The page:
The admission by Hesse state governor Roland Koch cast doubt on his campaign to expose secret accounts run for years by the Christian Democrats' state branch there. Those accounts have been one of the flash points of the funding scandal centered on former Chancellor Helmut Kohl.
Koch revealed Tuesday that he falsely reported the source of some $750,000 in state party funds as having come from a donor even though he knew since December that the money came from a secret account.
The local Greens party filed a complaint citing attempted fraud. Afterwards, prosecutors in the state capital, Wiesbaden, said Wednesday they were considering whether to put Koch under criminal investigation.
But Koch rejected growing calls -- including a strong hint from Chancellor Gerhard Schroeder -- for his resignation and new state elections.
"We have a mandate from voters," insisted Koch, who won election a year ago. "If my generation runs away, the Christian Democrats will be in huge danger."
Koch's political future hinged on the small Free Democrats, his junior coalition partner in the state legislature. While the party's national leader called Koch's conduct "not acceptable," local Free Democrat legislators voiced continued support.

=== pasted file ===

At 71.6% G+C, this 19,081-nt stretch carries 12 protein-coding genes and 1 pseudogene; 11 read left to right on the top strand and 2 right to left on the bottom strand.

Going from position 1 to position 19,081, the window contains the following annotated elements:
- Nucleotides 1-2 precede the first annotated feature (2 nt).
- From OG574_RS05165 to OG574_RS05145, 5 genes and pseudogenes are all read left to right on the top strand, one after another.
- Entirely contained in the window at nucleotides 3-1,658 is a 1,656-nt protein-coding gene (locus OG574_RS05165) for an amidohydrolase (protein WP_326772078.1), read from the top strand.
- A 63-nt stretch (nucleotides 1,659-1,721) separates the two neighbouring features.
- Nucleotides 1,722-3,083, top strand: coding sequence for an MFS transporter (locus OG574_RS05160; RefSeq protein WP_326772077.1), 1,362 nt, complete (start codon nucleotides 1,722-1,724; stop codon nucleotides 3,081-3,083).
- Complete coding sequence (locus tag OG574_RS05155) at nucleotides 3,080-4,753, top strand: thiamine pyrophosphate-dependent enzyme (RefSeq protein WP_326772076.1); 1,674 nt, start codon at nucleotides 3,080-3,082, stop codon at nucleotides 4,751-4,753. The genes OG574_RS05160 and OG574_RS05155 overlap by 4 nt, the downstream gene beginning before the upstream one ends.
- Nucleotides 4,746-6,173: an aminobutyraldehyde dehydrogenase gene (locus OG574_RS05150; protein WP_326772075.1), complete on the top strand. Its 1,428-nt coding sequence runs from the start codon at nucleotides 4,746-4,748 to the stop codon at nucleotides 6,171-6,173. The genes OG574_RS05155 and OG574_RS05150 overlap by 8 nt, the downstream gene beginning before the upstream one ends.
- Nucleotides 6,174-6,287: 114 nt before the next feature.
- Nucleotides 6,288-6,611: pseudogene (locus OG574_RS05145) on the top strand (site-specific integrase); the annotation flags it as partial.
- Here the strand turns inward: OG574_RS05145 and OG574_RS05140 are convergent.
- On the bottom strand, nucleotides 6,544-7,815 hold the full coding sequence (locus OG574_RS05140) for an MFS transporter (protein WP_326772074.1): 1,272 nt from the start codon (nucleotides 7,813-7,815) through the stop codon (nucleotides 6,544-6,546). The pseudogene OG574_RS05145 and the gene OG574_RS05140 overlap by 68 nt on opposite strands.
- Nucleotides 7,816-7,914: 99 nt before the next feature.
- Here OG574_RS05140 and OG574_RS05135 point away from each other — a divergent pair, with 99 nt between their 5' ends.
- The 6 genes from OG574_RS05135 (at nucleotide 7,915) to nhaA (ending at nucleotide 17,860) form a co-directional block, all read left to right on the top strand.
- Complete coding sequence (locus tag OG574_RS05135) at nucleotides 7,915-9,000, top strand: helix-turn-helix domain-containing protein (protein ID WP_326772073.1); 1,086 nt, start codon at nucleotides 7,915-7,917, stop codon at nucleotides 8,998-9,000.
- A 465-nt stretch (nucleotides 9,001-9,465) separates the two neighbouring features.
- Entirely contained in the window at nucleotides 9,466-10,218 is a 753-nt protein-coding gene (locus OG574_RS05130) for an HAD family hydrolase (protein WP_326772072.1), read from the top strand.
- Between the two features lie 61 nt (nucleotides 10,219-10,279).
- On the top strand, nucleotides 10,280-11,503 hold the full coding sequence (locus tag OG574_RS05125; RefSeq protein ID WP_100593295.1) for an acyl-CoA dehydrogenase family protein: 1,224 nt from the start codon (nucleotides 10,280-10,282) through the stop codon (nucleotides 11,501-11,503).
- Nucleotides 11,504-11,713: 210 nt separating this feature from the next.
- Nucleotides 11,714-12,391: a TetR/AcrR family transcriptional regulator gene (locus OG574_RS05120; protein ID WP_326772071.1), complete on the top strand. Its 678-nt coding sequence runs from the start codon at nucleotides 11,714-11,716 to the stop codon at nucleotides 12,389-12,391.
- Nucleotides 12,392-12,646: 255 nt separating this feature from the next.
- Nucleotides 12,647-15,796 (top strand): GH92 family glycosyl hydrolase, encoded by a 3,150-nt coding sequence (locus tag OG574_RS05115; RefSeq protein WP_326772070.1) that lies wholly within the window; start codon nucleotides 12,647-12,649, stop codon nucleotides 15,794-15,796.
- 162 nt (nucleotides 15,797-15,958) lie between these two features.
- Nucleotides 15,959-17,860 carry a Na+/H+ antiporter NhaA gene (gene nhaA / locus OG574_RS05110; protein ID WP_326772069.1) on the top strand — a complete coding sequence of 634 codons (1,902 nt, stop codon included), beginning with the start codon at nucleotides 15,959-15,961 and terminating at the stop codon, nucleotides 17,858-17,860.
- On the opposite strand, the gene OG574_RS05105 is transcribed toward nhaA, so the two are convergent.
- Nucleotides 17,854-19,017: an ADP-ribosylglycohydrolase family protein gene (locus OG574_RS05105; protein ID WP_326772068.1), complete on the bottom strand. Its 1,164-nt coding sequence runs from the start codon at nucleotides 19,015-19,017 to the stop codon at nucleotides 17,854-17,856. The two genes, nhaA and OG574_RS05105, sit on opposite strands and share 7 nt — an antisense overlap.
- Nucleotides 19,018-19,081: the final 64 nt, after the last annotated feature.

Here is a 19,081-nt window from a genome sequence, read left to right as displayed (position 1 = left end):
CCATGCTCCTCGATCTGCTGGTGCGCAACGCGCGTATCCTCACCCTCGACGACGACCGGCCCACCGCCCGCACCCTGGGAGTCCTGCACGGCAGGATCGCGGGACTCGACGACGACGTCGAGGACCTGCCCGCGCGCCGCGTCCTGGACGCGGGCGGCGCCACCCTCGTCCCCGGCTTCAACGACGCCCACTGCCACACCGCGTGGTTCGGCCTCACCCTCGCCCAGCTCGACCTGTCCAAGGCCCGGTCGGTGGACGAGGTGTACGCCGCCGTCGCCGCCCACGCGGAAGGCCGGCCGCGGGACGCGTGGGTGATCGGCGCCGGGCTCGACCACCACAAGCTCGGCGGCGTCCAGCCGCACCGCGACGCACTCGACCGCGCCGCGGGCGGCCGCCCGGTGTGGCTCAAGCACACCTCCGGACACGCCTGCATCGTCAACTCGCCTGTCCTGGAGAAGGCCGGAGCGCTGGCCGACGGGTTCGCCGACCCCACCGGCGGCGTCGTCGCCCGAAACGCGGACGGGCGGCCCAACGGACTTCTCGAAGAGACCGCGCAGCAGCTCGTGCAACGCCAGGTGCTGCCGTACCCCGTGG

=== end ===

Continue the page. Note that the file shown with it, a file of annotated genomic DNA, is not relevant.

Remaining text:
Koch, 40, was a rising star while Kohl ran the Christian Democrats for a quarter-century. He had appeared largely unscathed in the scandal, which exploded when Kohl admitted in December that he had illegally solicited up to $1 million from donors he has refused to name.
Now Schroeder -- a member of the ruling Social Democratic party, the Christian Democrats' main rival -- is criticizing Koch's refusal to budge.
"The self-appointed investigators are part of the system," he told the Flensburger Tageblatt newspaper. He said Koch should "make a real break to help re-establish trust in Hesse politics."
As the Christian Democrats' troubles deepened, Schroeder said in an interview released Wednesday that he would like to see tougher penalties including jail time for violations of party financing laws. Under current law, violations can lead at worst to fines against the party.
"Everyone who goes around the law should know in the future that he will get a severe fine or go behind bars for it," Schroeder told Stern magazine, which publishes Thursday.
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